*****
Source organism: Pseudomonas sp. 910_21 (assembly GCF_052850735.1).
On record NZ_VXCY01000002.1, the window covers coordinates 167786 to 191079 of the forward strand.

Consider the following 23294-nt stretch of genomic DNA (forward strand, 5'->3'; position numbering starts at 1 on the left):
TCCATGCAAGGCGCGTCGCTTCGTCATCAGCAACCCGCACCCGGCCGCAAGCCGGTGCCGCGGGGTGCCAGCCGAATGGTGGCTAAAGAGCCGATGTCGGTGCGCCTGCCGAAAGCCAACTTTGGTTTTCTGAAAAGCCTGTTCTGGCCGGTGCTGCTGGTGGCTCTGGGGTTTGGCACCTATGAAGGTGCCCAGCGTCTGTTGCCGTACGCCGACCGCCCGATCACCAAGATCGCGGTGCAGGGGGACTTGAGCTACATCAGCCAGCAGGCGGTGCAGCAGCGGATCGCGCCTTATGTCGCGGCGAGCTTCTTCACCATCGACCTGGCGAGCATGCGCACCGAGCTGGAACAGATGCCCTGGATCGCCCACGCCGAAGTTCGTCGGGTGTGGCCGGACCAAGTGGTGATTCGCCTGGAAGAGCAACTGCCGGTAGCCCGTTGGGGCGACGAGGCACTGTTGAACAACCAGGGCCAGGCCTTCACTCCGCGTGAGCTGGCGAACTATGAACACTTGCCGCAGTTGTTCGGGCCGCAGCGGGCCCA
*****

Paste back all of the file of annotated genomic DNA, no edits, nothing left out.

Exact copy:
Source organism: Pseudomonas sp. 910_21 (assembly GCF_052850735.1).
On record NZ_VXCY01000002.1, the window covers coordinates 167786 to 191079 of the forward strand.

Consider the following 23294-nt stretch of genomic DNA (forward strand, 5'->3'; position numbering starts at 1 on the left):
TCCATGCAAGGCGCGTCGCTTCGTCATCAGCAACCCGCACCCGGCCGCAAGCCGGTGCCGCGGGGTGCCAGCCGAATGGTGGCTAAAGAGCCGATGTCGGTGCGCCTGCCGAAAGCCAACTTTGGTTTTCTGAAAAGCCTGTTCTGGCCGGTGCTGCTGGTGGCTCTGGGGTTTGGCACCTATGAAGGTGCCCAGCGTCTGTTGCCGTACGCCGACCGCCCGATCACCAAGATCGCGGTGCAGGGGGACTTGAGCTACATCAGCCAGCAGGCGGTGCAGCAGCGGATCGCGCCTTATGTCGCGGCGAGCTTCTTCACCATCGACCTGGCGAGCATGCGCACCGAGCTGGAACAGATGCCCTGGATCGCCCACGCCGAAGTTCGTCGGGTGTGGCCGGACCAAGTGGTGATTCGCCTGGAAGAGCAACTGCCGGTAGCCCGTTGGGGCGACGAGGCACTGTTGAACAACCAGGGCCAGGCCTTCACTCCGCGTGAGCTGGCGAACTATGAACACTTGCCGCAGTTGTTCGGGCCGCAGCGGGCCCA